The stress hormone cortisol can open up tiny holes by loosening the grip your digestive cells have to each other. 

Picture this: Have you ever played “red rover?” It’s where a row of children hold hands while one runs at them to try to break through. Think of those hands as the junctions between cells. When they get loose, they allow things to get in that should be passing right though.  Cortisol (produced in excess in chronic stress) is a strong player in red rover!

Mess #4 – Sleep Disruption

Stress and sleep go hand-in-hand, wouldn’t you agree? It’s often difficult to sleep when you have very important (and stressful) things on your mind, and when you don’t get enough sleep, it affects your energy level, memory, ability to think, and mood.

More and more research is showing just how important sleep is for your health. Not enough sleep (and too much stress) aren’t doing you any favors.

Stress-busting tips:

  • Reducing stressors in your life is an obvious first step. 

  • Brainstorm some ways you can: 

    • Put less pressure on yourself

    • Ask for help

    • Say “no”

    • Delegate some tasks to someone else

    • Finally make that decision that’s been driving you nuts

No matter how hard you try, you won’t eliminate stress altogether. So, here are a few things you can try to help reduce its effect on you:

●     Practice deep breathing

●     Begin a meditation practice (want to know more about how to do this?

●     Walk in nature

●     Unplug – read a book, take a bath

●     Physical activity – go for a run, do some yoga, get on your bike)

●     Connect with loved ones

TL;DR –

Stress is a huge and often underappreciated factor in our health. It can impact your physical body much more than you might realize. Stress has been shown to increase the risk for heart disease and diabetes, affect your immune system, digestion and sleep. There are things you can do to both reduce stressors and also to improve your response to it.

References:

https://nccih.nih.gov/health/stress

https://www.thepaleomom.com/stress-undermines-health/

http://www.precisionnutrition.com/good-stress-bad-stress

https://www.thepaleomom.com/managing-stress/

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Disclaimer: I am not a medical doctor or Registered Dietitian. The information presented is purely to share my experience and for entertainment purposes. As always, check with a doctor before making any fitness or nutrition changes. The author and blog disclaim liability for any damage, mishap, or injury that may occur from engaging in any activities or ideas from this site.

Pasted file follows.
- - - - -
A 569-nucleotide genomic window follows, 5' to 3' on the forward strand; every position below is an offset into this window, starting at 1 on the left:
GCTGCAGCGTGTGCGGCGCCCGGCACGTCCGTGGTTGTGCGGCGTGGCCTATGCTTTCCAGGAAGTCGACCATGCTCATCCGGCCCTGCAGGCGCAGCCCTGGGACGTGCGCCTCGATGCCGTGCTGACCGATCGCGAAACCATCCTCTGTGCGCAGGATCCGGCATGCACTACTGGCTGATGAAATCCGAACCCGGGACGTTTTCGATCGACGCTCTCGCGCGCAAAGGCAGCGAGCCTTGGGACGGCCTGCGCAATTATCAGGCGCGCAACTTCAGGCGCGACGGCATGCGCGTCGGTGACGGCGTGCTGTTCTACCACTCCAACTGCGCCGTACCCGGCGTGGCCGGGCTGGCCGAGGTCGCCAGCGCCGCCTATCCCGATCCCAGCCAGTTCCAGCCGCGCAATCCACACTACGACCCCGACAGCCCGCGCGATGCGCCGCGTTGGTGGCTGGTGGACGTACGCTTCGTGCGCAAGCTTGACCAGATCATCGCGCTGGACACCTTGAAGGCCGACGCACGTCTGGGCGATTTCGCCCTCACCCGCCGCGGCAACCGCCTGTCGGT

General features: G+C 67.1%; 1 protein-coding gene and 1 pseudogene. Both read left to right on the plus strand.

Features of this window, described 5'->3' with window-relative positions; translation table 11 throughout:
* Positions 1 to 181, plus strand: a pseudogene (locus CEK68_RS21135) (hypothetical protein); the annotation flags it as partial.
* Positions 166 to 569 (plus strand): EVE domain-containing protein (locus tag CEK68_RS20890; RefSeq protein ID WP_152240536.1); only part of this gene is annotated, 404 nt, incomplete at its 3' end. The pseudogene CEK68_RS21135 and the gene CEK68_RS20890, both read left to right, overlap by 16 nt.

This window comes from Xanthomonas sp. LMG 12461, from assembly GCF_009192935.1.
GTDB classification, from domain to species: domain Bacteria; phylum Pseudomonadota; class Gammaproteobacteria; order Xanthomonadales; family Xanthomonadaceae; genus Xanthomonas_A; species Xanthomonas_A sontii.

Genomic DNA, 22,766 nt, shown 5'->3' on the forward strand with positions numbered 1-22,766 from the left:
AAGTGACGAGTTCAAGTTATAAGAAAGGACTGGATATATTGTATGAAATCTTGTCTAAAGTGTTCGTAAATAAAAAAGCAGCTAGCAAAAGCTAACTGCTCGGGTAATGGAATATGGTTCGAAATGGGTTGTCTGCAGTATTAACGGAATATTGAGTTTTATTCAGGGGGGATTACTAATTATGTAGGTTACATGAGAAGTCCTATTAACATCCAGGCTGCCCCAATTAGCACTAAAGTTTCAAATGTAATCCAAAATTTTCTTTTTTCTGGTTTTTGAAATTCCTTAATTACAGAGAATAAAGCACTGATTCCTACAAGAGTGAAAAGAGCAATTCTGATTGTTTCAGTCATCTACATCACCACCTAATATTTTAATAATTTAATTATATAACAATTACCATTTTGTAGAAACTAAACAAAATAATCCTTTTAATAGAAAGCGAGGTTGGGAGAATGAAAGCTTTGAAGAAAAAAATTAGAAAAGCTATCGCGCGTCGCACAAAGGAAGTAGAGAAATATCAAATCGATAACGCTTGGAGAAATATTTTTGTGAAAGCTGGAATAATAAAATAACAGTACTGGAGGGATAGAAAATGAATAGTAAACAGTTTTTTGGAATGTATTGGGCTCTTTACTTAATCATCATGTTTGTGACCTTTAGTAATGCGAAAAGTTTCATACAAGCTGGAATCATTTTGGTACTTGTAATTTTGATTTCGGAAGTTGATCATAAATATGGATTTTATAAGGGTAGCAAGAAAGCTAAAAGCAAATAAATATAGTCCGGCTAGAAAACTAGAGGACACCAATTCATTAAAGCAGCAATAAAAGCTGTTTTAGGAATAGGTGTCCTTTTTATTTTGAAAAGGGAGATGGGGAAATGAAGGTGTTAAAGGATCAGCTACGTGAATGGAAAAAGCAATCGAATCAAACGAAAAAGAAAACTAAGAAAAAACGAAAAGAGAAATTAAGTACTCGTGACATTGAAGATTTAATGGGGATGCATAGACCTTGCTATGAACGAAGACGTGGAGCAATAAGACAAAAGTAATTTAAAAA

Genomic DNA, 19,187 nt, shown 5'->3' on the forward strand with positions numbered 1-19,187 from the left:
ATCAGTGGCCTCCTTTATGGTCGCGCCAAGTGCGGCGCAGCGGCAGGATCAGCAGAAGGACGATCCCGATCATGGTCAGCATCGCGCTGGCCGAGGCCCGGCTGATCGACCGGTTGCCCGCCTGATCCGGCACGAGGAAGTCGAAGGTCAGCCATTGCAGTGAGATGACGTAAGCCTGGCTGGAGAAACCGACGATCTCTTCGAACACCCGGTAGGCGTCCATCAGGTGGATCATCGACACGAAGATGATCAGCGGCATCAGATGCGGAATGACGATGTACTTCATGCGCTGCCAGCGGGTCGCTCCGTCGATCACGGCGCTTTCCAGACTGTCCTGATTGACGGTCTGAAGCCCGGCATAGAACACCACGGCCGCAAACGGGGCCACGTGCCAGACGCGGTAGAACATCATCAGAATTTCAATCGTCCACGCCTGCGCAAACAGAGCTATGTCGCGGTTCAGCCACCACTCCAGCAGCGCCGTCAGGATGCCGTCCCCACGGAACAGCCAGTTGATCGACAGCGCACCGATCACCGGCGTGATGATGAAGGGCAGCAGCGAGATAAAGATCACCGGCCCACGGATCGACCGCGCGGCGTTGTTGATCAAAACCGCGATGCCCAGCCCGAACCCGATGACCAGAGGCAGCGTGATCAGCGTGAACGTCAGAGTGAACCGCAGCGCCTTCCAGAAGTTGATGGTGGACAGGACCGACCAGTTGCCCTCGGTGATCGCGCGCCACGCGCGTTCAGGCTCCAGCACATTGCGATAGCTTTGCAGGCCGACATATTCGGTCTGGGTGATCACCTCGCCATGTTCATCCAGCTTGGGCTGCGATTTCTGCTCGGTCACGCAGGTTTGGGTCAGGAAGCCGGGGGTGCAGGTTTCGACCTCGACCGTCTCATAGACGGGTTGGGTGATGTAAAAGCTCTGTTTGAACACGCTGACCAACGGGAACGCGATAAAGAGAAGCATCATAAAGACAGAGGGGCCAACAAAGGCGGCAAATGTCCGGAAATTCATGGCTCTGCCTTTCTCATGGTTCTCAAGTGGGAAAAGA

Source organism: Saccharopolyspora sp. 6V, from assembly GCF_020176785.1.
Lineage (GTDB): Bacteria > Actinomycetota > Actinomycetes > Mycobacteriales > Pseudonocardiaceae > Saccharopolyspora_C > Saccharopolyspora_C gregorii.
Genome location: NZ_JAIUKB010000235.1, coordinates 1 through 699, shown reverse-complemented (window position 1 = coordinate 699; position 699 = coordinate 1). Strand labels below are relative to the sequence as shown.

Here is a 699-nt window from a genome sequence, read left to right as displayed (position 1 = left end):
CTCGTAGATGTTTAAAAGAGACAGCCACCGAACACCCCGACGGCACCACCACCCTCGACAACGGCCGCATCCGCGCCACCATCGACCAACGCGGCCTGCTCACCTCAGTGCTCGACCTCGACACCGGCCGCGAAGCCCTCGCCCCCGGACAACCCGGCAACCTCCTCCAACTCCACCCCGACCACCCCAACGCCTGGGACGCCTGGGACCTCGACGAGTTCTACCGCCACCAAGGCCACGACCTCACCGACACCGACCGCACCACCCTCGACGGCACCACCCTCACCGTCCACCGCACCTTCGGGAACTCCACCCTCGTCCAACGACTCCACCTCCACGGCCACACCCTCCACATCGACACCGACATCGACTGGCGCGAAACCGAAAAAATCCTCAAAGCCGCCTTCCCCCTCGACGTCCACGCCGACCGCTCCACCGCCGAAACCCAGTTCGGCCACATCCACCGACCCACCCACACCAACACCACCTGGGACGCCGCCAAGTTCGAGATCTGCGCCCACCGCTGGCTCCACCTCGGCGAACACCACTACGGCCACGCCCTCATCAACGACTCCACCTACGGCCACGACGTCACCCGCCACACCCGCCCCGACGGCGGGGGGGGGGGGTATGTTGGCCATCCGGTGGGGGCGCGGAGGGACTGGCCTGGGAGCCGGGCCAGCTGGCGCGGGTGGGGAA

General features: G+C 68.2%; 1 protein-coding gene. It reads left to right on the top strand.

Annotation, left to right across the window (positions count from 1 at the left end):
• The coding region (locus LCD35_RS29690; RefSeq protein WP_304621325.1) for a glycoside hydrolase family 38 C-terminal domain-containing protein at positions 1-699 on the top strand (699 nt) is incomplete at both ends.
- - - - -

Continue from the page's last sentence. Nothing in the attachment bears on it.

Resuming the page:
Could Your Symptoms Be a Food Intolerance?

A food intolerances or sensitivity can affect you in so many ways and they’re a lot more common than most people think.

I’m not talking about serious food allergies that cause anaphylaxis or an immune response. Those can be serious and life-threatening.  If you have any allergies, you need to steer clear of any traces of foods you are allergic to, and speak with your doctor about emergency medication.

What I’m talking about, is an intolerance, meaning you do not tolerate a specific food very well and it causes immediate or chronic symptoms anywhere in the body. Symptoms can take hours or even days to appear. And symptoms can be located just about anywhere in the body.

This is what makes them so tricky to identify.

Symptoms of Food Intolerances

There are some common food intolerances that have immediate and terribly painful gastrointestinal symptoms, such as lactose intolerance or celiac disease. These can cause stomach pain, gas, bloating, and/or diarrhea. Symptoms can start immediately after eating lactose or gluten.

On the other hand, other more insidious symptoms may not be linked to foods in an obvious way.

Symptoms like:

●     Chronic muscle or joint pain

●     Sweating, or increased heart rate or blood pressure

●     Headaches or migraines

●     Exhaustion after a good night’s sleep

●     Autoimmune conditions like Hashimoto’s or rheumatoid arthritis

●     Rashes or eczema

●     Inability to concentrate or feeling like your brain is foggy

●     Shortness of breath

If your body has trouble digesting specific foods, it can affect your hormones, metabolism, or even cause inflammation and result in any of the symptoms listed above. These can affect any (or all) parts of the body, not just your gastrointestinal system.